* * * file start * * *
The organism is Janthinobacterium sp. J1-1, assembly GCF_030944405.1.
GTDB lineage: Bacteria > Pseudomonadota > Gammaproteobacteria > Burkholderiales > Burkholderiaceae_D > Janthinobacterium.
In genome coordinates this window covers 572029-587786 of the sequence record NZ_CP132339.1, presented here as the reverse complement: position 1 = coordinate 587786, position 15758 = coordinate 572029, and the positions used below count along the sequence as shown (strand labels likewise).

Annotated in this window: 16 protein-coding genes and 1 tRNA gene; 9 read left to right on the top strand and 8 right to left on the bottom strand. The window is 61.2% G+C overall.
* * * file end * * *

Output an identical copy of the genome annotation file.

The organism is Janthinobacterium sp. J1-1, assembly GCF_030944405.1.
GTDB lineage: Bacteria > Pseudomonadota > Gammaproteobacteria > Burkholderiales > Burkholderiaceae_D > Janthinobacterium.
In genome coordinates this window covers 572029-587786 of the sequence record NZ_CP132339.1, presented here as the reverse complement: position 1 = coordinate 587786, position 15758 = coordinate 572029, and the positions used below count along the sequence as shown (strand labels likewise).

Annotated in this window: 16 protein-coding genes and 1 tRNA gene; 9 read left to right on the top strand and 8 right to left on the bottom strand. The window is 61.2% G+C overall.